circumstances, whence alone we shall be enabled to trace “ •Not to disparage myself,' said he, by the comparison effects to their primary causes? But it is not to statesmen with such a rascal, what art thou but a vagabond without only, or to men whose leisure and inclination prompt and house or home, without stock or inlieritance ? born to no pos- permit them to embark in the study of the higher or reasonsession of your own but a pair of wings and a drone-pipe. ing branch of political science, that an acquaintance with Your livelihood is a universal plunder upon nature; a free- statistical details must be useful and desirable. Writings booter over fields and gardens; and for the sake of stealing, of this description, which bring under our view simple and will rob a nettle, as easily as a violet. Whereas I am a common facts that might otherwise pass unnoticed, are caldomestic animal, furnished with a native stock within my- culated to enlighten each individual upon some points imself. This large castle (to show my improvements in the portant to his personal interest, while they at the same time mathematics) is all built with my own hands, and the mate- may teach him how to avoid errors, and how best to corials abstracted altogether out of my own person.'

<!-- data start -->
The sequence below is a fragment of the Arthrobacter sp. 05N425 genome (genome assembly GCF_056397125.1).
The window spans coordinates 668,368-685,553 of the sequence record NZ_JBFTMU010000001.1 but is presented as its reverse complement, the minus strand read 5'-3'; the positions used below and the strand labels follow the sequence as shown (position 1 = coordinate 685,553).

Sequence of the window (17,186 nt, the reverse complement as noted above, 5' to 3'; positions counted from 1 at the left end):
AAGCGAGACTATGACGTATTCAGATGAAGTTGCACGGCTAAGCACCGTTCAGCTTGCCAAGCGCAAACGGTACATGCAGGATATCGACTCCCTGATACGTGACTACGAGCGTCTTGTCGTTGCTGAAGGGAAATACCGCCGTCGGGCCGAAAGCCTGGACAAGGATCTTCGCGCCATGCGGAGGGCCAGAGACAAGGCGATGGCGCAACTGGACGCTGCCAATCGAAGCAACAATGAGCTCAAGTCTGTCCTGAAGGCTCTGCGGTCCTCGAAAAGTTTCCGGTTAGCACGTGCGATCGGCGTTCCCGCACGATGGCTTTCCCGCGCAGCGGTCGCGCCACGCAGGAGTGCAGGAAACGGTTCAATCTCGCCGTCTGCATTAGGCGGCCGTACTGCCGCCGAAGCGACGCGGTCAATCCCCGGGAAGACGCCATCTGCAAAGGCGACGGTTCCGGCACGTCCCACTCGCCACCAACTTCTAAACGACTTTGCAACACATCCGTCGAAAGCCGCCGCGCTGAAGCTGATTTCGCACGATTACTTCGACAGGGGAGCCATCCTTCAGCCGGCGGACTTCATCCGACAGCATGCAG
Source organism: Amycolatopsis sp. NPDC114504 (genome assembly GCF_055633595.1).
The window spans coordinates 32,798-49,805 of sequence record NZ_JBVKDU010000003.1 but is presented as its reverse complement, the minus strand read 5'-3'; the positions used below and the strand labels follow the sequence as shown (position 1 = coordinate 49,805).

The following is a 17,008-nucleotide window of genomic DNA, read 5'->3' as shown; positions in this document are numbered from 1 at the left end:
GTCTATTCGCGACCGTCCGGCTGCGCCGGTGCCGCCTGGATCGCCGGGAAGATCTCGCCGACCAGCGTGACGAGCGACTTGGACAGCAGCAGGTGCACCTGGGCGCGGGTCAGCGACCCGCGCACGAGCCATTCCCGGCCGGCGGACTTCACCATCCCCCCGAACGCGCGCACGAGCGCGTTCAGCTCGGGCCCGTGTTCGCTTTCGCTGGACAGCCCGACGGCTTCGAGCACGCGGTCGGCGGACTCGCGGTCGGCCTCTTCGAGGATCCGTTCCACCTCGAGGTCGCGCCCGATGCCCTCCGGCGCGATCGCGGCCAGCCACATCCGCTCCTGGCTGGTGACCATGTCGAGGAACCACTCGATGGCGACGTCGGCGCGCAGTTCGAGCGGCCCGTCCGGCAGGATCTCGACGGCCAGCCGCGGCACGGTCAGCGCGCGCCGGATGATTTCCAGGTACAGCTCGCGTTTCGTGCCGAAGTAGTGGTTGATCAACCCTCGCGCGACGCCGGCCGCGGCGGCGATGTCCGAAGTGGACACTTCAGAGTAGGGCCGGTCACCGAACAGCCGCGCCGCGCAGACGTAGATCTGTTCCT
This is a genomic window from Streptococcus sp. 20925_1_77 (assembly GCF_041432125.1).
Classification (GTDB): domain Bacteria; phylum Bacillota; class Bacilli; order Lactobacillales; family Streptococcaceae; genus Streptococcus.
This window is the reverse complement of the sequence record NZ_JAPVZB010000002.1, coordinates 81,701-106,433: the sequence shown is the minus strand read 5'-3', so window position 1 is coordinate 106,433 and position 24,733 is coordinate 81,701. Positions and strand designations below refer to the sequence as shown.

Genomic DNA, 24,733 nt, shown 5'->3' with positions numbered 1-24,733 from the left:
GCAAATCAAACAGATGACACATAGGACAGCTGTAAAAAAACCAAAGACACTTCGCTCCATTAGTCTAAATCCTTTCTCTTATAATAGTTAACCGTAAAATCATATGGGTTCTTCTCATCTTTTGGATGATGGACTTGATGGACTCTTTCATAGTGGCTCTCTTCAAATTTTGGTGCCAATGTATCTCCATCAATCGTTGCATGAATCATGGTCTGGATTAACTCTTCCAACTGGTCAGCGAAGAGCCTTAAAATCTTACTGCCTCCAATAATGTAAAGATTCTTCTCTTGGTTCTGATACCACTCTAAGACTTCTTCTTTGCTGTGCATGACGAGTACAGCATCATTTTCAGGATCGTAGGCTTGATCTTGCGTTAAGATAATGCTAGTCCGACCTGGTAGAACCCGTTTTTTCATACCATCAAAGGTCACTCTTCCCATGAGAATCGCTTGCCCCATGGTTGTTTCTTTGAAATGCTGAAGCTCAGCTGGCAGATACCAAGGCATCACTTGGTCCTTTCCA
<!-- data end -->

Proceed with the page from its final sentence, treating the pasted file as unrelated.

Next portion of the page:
operate with others for securing the general welfare. “I am glad,' answered the bee, 'to hear you grant, at Entertaining this conviction, it is difficult to account for least, that I am come honestly by my wings and my voice; the neglect which this study has experienced up to a period for then, it seems, I am obliged to Heaven alone for my comparatively recent. While disputants have arisen, among flights and my music; and Providence would never have whom we may number profound and original thinkers, who bestowed on me two such gifts, without designing them for have examined every point of political science with a force the noblest ends. I visit indeed all the flowers and blossoms of reasoning that does honour to the age, the facts which of the field and garden; but whatever I collect thence, alone should form the groundwork, and which after all must enriches myself, without the least injury to their beauty, be the test of their reasoning, seem to have been thought their smell, or their taste. Now, for you and your skill in scarcely worth the trouble of collecting. From this reproach architecture, and other mathematics, I have little to say: in we are now, however, becoming free. An important beginthat building of yours there might, for aught I know, have ning has been made in various countries towards the collecbeen labour and method enough; but by woeful experience tion and registration of statistical knowledge ; and it is to be for us both, it is too plain, the materials are nought; and I hoped that our successors at least will not be subject to the hope you will henceforth take warning, and consider dura- disadvantage under which we have laboured, of being withtion and matter, as well as manner and art. You boast, out the means of comparing fact with theory, and of thus indeed, of being obliged to no other creature, but of drawing determining the value and the expediency of measures and spinning all from yourself; that is to say, if we may offered for public adoption. judge of the liquor in the vessel by what issues out, you Now and then, it is true, minds of a superior class have possess a good plentiful store of dirt and poison in your been found willing, for the sake of the public advantage, to breast; and, though I would by no means lessen or dispa- submit to the drudgery of obtaining and registering statisrage your genuine stock of either, yet I doubt you are tical details. For the most part, however, these efforts have somewhat obliged for an increase of both to a little foreign been confined to limited objects and particular branches of assistance. Your inherent portion of dirt does not fail of inquiry. Nor, indeed, would it be possible for any indiviaequisitions, by sweepings exhaled from below; and one dual, however industrious, and however devoted to the task, insect furnishes you with a share of poison to destroy ano- to embark successfully in the work of collecting and arrangther. So that, in short, the question comes all to this : ing such comprehensive statistical details as are necessary whether is the nobler being of the two, that, which by a lazy in order to afford a complete view of the relative and compacontemplation of four inches round, by an overweening rative influence of measures and events, or to indicate in all pride, feeding and engendering on itself, turns all into excrement and venom, producing nothing at all but flybane and * “ Battle of the Books;" Nichols's edition of Swift, vol, ii, a cobweb; or that, which by a universal range, with long | p. 394: